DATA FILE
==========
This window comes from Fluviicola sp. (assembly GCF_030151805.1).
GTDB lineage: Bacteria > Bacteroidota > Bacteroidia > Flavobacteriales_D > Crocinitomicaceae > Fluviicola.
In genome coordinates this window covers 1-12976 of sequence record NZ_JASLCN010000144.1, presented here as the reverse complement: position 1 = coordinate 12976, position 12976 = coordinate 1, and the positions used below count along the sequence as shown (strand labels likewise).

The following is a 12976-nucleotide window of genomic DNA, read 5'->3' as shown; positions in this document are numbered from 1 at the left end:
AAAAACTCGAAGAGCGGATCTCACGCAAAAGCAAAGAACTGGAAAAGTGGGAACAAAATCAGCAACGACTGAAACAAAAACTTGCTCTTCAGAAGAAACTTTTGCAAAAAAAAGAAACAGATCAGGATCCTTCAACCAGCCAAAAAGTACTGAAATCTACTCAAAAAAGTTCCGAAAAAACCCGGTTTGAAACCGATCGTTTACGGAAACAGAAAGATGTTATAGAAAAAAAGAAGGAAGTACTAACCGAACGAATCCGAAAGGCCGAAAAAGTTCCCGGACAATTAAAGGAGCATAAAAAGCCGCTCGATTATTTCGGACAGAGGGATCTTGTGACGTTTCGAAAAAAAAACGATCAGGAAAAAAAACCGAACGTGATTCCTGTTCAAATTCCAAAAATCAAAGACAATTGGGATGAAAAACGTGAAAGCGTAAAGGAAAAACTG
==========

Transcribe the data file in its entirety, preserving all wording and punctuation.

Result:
This window comes from Fluviicola sp. (assembly GCF_030151805.1).
GTDB lineage: Bacteria > Bacteroidota > Bacteroidia > Flavobacteriales_D > Crocinitomicaceae > Fluviicola.
In genome coordinates this window covers 1-12976 of sequence record NZ_JASLCN010000144.1, presented here as the reverse complement: position 1 = coordinate 12976, position 12976 = coordinate 1, and the positions used below count along the sequence as shown (strand labels likewise).

The following is a 12976-nucleotide window of genomic DNA, read 5'->3' as shown; positions in this document are numbered from 1 at the left end:
AAAAACTCGAAGAGCGGATCTCACGCAAAAGCAAAGAACTGGAAAAGTGGGAACAAAATCAGCAACGACTGAAACAAAAACTTGCTCTTCAGAAGAAACTTTTGCAAAAAAAAGAAACAGATCAGGATCCTTCAACCAGCCAAAAAGTACTGAAATCTACTCAAAAAAGTTCCGAAAAAACCCGGTTTGAAACCGATCGTTTACGGAAACAGAAAGATGTTATAGAAAAAAAGAAGGAAGTACTAACCGAACGAATCCGAAAGGCCGAAAAAGTTCCCGGACAATTAAAGGAGCATAAAAAGCCGCTCGATTATTTCGGACAGAGGGATCTTGTGACGTTTCGAAAAAAAAACGATCAGGAAAAAAAACCGAACGTGATTCCTGTTCAAATTCCAAAAATCAAAGACAATTGGGATGAAAAACGTGAAAGCGTAAAGGAAAAACTG